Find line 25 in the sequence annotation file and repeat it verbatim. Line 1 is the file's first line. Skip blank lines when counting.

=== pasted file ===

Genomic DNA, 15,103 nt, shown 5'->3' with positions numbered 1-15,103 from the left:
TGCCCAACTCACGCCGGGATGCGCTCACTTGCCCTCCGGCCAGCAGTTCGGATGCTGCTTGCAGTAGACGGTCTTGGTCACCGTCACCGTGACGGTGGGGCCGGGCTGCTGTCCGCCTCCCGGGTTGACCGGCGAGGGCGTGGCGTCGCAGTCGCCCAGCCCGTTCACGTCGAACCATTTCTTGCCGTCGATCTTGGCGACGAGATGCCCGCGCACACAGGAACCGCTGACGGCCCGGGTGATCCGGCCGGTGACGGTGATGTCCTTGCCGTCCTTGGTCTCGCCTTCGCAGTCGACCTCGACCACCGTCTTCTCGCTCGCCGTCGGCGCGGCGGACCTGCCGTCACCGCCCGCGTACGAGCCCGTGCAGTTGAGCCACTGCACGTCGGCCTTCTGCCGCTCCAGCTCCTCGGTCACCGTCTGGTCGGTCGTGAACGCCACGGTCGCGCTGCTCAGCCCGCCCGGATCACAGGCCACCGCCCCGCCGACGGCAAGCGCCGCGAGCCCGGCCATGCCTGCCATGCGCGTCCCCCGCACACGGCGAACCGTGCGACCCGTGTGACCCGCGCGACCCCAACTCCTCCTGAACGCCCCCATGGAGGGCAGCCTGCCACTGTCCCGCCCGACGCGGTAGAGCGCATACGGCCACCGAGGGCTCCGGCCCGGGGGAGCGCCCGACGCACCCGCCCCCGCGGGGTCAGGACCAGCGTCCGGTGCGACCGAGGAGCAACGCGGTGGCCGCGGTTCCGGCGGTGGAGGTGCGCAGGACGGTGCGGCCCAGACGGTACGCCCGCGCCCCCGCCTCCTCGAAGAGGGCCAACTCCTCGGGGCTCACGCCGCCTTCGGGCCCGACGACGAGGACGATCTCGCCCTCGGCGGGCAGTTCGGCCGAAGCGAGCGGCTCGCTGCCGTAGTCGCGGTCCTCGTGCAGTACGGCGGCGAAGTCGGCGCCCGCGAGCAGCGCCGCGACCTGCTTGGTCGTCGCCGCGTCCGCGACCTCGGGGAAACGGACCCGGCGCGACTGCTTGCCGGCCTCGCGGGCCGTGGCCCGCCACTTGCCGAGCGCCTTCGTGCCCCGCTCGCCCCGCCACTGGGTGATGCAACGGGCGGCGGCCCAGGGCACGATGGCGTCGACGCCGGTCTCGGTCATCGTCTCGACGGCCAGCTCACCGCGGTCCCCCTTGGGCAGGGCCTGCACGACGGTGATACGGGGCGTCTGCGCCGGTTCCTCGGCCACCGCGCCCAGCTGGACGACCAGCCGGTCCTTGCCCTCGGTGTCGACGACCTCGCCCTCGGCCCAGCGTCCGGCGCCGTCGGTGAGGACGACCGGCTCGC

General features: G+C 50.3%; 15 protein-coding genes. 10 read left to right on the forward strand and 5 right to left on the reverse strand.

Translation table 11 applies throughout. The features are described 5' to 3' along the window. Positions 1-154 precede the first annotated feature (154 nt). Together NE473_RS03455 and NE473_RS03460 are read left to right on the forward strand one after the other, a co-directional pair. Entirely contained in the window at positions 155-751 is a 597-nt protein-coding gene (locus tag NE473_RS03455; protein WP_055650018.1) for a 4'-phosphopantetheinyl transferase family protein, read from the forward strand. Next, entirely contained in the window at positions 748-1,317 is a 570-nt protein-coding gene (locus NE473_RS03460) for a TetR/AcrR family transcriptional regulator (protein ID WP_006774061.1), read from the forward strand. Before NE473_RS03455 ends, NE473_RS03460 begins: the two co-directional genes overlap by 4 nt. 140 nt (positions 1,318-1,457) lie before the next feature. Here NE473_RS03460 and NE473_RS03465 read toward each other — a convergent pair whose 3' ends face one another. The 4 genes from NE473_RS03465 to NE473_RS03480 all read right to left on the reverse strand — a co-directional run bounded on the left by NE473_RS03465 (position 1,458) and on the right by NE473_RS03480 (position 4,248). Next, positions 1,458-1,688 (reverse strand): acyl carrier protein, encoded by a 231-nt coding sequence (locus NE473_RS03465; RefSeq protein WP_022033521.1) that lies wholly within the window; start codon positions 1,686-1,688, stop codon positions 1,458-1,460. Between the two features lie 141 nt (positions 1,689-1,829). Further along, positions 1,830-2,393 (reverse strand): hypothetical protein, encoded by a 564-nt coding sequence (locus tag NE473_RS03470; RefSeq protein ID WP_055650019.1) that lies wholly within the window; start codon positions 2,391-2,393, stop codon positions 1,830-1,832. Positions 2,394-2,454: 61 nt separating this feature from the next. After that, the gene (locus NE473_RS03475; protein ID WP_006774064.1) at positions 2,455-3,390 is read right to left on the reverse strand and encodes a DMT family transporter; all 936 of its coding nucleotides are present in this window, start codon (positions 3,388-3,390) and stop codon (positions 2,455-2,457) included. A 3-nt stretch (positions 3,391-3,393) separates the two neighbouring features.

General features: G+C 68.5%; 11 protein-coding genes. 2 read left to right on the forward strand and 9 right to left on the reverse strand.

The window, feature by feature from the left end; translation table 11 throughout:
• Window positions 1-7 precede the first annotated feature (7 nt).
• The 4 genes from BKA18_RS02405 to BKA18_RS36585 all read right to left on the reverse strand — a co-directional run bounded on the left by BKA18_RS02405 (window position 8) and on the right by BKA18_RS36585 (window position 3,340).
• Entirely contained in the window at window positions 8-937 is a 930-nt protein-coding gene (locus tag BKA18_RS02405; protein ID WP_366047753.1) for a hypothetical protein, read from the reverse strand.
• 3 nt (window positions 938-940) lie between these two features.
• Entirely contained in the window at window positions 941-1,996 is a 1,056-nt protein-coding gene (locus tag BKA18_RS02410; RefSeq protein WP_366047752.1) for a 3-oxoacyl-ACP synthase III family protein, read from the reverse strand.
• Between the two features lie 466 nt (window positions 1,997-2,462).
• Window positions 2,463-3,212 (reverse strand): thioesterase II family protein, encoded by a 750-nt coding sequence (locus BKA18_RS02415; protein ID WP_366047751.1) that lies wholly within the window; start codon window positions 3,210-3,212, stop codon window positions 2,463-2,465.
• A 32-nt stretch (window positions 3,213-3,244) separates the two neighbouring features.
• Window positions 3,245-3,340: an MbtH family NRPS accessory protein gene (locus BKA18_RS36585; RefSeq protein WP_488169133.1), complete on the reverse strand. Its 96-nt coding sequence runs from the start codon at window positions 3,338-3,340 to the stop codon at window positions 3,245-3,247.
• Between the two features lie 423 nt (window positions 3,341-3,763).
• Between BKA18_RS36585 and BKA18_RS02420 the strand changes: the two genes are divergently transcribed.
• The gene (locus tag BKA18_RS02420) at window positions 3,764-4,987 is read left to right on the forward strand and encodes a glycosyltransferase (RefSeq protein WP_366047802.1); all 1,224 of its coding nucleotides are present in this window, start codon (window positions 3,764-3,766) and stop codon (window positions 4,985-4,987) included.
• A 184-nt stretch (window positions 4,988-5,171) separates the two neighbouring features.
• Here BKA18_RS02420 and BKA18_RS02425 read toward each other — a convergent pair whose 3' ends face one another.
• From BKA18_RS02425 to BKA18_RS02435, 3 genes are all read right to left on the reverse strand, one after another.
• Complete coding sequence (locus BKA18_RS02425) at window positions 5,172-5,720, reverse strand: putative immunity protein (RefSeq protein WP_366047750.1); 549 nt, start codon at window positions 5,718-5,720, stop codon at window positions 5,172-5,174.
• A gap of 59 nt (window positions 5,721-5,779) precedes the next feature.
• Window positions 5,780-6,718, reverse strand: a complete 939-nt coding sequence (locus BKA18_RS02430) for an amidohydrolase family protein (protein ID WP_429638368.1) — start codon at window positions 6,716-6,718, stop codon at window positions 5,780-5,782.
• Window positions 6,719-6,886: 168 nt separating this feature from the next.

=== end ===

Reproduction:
• Window positions 6,719-6,886: 168 nt separating this feature from the next.